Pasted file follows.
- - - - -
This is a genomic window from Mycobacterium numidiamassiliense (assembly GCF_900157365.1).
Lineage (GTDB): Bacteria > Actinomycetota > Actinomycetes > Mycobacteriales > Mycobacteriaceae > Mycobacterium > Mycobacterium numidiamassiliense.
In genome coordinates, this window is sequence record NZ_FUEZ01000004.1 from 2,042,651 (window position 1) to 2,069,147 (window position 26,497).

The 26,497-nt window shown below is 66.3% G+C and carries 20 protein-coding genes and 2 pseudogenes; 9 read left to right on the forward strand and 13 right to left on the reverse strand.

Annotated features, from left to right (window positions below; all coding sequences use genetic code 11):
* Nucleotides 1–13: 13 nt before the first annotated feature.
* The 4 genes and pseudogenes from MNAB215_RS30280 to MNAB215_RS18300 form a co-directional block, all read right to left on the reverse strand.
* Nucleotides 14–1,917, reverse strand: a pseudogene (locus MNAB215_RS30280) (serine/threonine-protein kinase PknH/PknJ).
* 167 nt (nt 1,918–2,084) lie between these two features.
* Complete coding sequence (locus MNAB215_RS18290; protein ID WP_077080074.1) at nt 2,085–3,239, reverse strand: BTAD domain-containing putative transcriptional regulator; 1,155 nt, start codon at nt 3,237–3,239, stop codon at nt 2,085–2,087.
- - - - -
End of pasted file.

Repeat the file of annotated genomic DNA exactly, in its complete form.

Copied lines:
This is a genomic window from Mycobacterium numidiamassiliense (assembly GCF_900157365.1).
Lineage (GTDB): Bacteria > Actinomycetota > Actinomycetes > Mycobacteriales > Mycobacteriaceae > Mycobacterium > Mycobacterium numidiamassiliense.
In genome coordinates, this window is sequence record NZ_FUEZ01000004.1 from 2,042,651 (window position 1) to 2,069,147 (window position 26,497).

The 26,497-nt window shown below is 66.3% G+C and carries 20 protein-coding genes and 2 pseudogenes; 9 read left to right on the forward strand and 13 right to left on the reverse strand.

Annotated features, from left to right (window positions below; all coding sequences use genetic code 11):
* Nucleotides 1–13: 13 nt before the first annotated feature.
* The 4 genes and pseudogenes from MNAB215_RS30280 to MNAB215_RS18300 form a co-directional block, all read right to left on the reverse strand.
* Nucleotides 14–1,917, reverse strand: a pseudogene (locus MNAB215_RS30280) (serine/threonine-protein kinase PknH/PknJ).
* 167 nt (nt 1,918–2,084) lie between these two features.
* Complete coding sequence (locus MNAB215_RS18290; protein ID WP_077080074.1) at nt 2,085–3,239, reverse strand: BTAD domain-containing putative transcriptional regulator; 1,155 nt, start codon at nt 3,237–3,239, stop codon at nt 2,085–2,087.